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Japanese filmmaker Nobuhiko Obayashi was diagnosed with lung cancer in 2016, about three years before he completed “Labyrinth of Cinema,” a trippy anti-war drama about Japanese war movies, of which Obayashi re-creates, parodies, and criticizes in one long movie within his movie. Or really, it’s one long movie marathon within Obayashi’s movie since “Labyrinth of Cinema” takes place at an evening-long war film festival hosted by Setouchi Kinema, a small Hiroshima movie theater that’s putting on one last show before permanently closing.
The plot is simple enough to be irrelevant: three bright young things— teeth-picking film historian Hosuke (Takahito Hosoyamada), enthusiastic film buff Mario (Takuro Atsuki), and aspiring gangster Shigeru (Yoshihiko Hosoda)—chase after chaste 13-year-old Noriko (Rei Yoshida) after she tumbles into the Setouchi Kinema’s movie screen, and becomes part of Obayashi’s unstable meta-narrative. By the way: Obayashi died of lung cancer a year and a half ago. You can tell that his death weighed on him just by watching “Labyrinth of Cinema,” his last movie, a three-hour living will, and a dazzling curtain call.
The movie’s Hiroshima setting gives away its personal nature since Onomichi, Hiroshima is director/co-writer/co-editor Obayashi’s hometown and also the main location for some of his movies, including the 1983 bubblegum-psych fantasy “The Girl Who Leapt Through Time.” Obayashi is best known to American cinephiles as the director of the 1977 day-glo nightmare “House,” a fizzy horror-fantasy that only became an international cause célèbre in 2009 after it screened at the New York Asian Film Festival and a few other noteworthy events. In “Labyrinth of Cinema,” Obayashi (along with co-writers Kazuya Konaka and Tadashi Naito) tries to sum up what he’s learned and tried to convey through filmmaking in a volatile auto-critique of movies as both seductive propaganda and palliative empathy machines.
Obayashi uses green-screen technology and cheap (but effective) computer graphics to dramatize folksy anecdotes about filmmakers like John Ford and Yasujiro Ozu, which he sandwiches between brutal and/or sentimental episodes about local war crimes and counter-cultural resistance. Sometimes Obayashi quotes poetry, particularly by Chuya “Japan’s Rimbaud” Nakahara. Sometimes, a cartoon character or samurai folk hero (Musashi Miyamoto?!) steals a scene or two. A few characters, like the time-traveling authorial stand-in Fanta G (drummer Yukihiro Takahashi), talk about movies as a beautiful, essential lie that’s first used as a balm and a distraction, and then also considered as a runway to a brighter and still unimaginable future. You give Obayashi three hours of your time, and he’ll give you a brilliant headache.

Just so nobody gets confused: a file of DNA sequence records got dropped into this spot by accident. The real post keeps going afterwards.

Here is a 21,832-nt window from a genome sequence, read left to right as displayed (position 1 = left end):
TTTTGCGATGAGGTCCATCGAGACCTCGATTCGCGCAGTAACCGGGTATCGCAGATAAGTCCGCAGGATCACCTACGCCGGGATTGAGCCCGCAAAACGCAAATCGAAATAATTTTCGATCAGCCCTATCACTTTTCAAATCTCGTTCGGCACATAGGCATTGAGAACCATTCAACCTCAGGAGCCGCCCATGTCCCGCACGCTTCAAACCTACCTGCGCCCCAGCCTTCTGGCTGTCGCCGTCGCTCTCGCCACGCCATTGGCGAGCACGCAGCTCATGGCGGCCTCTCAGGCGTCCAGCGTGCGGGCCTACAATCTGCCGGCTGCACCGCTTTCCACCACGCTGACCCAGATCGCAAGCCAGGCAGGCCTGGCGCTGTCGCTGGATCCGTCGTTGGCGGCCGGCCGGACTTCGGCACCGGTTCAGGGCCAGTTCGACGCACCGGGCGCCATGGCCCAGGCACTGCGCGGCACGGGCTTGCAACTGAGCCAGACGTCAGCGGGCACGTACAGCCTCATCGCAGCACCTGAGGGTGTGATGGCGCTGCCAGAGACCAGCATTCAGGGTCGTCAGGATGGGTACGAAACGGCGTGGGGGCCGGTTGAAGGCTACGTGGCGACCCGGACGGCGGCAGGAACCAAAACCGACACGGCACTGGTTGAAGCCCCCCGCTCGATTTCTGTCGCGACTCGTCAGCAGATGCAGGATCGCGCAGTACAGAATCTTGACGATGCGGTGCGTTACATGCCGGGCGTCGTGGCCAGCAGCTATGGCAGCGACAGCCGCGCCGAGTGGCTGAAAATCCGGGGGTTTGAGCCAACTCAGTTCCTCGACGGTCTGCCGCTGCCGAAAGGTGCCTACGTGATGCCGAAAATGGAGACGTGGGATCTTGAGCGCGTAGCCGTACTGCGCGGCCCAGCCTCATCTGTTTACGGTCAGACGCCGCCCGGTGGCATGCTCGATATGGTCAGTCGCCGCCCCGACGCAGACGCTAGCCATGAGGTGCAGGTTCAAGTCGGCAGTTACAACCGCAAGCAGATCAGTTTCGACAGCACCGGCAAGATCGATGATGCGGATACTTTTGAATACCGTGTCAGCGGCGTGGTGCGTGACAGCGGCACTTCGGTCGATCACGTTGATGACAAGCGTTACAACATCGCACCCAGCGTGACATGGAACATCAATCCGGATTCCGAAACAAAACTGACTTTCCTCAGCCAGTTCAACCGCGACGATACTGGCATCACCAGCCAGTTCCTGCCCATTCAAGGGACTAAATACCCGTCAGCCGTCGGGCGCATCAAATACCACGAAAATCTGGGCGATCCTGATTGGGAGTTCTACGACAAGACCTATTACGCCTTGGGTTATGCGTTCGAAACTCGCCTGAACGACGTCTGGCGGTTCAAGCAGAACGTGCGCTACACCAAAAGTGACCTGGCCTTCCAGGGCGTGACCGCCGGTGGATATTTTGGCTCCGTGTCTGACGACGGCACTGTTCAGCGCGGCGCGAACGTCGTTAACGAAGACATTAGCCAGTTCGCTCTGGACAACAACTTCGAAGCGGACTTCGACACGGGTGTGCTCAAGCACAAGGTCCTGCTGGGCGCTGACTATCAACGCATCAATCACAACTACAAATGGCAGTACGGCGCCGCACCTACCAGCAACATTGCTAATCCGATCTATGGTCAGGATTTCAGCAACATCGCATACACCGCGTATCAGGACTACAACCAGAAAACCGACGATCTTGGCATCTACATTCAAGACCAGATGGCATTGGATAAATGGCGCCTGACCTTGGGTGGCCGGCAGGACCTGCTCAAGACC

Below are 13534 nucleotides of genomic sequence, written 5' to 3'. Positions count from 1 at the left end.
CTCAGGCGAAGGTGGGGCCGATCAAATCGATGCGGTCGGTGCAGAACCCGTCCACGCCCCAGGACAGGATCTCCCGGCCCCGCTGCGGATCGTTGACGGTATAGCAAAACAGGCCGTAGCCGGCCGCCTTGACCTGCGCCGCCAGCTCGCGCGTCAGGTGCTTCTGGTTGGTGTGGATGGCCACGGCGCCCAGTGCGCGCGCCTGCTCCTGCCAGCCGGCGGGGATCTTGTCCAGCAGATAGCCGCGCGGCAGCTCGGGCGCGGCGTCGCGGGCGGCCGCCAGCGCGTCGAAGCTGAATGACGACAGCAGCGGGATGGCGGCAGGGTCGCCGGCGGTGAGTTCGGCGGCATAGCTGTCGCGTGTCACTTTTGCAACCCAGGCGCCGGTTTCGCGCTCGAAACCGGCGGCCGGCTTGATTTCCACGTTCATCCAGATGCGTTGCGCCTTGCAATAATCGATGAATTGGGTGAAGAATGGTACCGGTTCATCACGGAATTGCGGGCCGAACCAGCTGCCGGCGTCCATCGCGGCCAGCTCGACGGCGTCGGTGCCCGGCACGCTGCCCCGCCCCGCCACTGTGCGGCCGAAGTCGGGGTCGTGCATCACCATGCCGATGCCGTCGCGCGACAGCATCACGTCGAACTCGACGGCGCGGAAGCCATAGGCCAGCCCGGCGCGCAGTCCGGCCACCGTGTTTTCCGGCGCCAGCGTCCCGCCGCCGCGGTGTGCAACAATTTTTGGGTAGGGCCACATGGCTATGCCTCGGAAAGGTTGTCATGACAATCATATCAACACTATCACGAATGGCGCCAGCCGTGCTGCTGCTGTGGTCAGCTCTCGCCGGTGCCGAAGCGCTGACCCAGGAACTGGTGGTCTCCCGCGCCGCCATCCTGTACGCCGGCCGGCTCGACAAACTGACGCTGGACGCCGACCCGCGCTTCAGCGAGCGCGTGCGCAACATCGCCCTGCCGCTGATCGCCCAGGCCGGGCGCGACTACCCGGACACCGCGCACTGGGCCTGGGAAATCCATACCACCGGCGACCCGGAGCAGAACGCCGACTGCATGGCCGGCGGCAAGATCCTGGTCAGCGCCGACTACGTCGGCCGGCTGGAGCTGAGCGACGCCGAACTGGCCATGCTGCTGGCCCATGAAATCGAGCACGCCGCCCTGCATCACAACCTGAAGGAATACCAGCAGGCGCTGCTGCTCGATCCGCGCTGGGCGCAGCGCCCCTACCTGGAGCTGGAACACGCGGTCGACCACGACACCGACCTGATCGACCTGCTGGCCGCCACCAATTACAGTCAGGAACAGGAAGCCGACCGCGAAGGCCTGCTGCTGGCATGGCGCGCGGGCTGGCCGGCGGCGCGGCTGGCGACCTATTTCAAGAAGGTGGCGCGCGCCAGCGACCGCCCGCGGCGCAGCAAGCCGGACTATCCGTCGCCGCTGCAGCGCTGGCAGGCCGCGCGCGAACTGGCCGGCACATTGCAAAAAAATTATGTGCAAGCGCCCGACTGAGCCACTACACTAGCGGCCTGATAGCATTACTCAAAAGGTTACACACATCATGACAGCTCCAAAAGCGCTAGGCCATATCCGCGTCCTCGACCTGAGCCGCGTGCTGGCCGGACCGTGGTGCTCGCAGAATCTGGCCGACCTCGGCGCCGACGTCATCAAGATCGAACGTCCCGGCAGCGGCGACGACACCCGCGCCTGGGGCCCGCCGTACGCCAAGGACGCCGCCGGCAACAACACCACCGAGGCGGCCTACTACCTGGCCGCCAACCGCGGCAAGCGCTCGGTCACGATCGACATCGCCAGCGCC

You might watch “Labyrinth of Cinema” and wonder where the hell this all came from. Like Obayashi’s recent war trilogy (2011-2017), and many of his earlier features—and short movies and TV commercials—“Labyrinth of Cinema” constantly reminds you that it’s “A Movie.” Before Obayashi’s movies begin, the words “A Movie” are usually presented on-screen in a frame within the image’s frame. So in “Labyrinth of Cinema,” Obayashi’s characters are often re-framed by small circular frames within the camera’s frame. Sometimes these images flip around on-screen, so that a character who was on the left side of the screen is now upside, or on the right, as if they were in conversation with themselves, the viewer, and anyone else who’s watching. There are also a surprising number of fart jokes and some callbacks to older Japanese movies like “I Am a Cat,” “The Rickshaw Man,” and “Wife! Be Like a Rose.” “Labyrinth of Cinema” is a lot of movie.
Obayashi’s various projects are instantly recognizable, given his usual combination of mistrust and fascination with movies as an expression of wish fulfillment and nostalgia. So it’s not surprising that his view of the past—and the cinematic image—is never really seductive in “Labyrinth of Cinema.” Cheerfully naïve characters get lost in their companions’ comforting, half-remembered memories, and never stop to wonder why one thing inevitably leads to another, and another, and another. They float around on-screen, unmoved by the laws of gravity or physics and unable to hide in whatever photo-booth-quality backdrop surrounds them. Obayashi’s characters all half-know and half-hope that they’ll live to see the next scene, so they take their time learning how to ride the ever-breaking tidal wave of Japanese history according to Nobuhiko Obayashi.
"Labyrinth of Cinema" is tremendously affecting, frequently beguiling, usually exhausting, and on, and on, and on. An indulgent ramble from an innovative surrealist who was always sensitive and even suspicious of his own work’s impact—as a tool for advertising, political whitewashing, and pure sentimental indoctrination. On his out way the door, Nobuhiko Obayashi left us wondering how he got all the way from “House” to here without losing faith in humanity and his art; I don’t know, but “Labyrinth of Cinema” is still there anyway.
Now playing in select theaters.
Takuro Atsuki as Mario Baba
Takahito Hosoyamada as Torihosuke
Yoshihiko Hosoda as Dugout
Rei Yoshida as Noriko
Riko Narumi as Kazumi Saito
Hirona Yamazaki as Kazuko Yoshiyama
Takako Tokiwa as Yuriko Tachibana
Yukihiro Takahashi as Grandpa/Fanta
Nenji Kobayashi as Kizuma
Tetsuya Takeda as Ryoma Sakamoto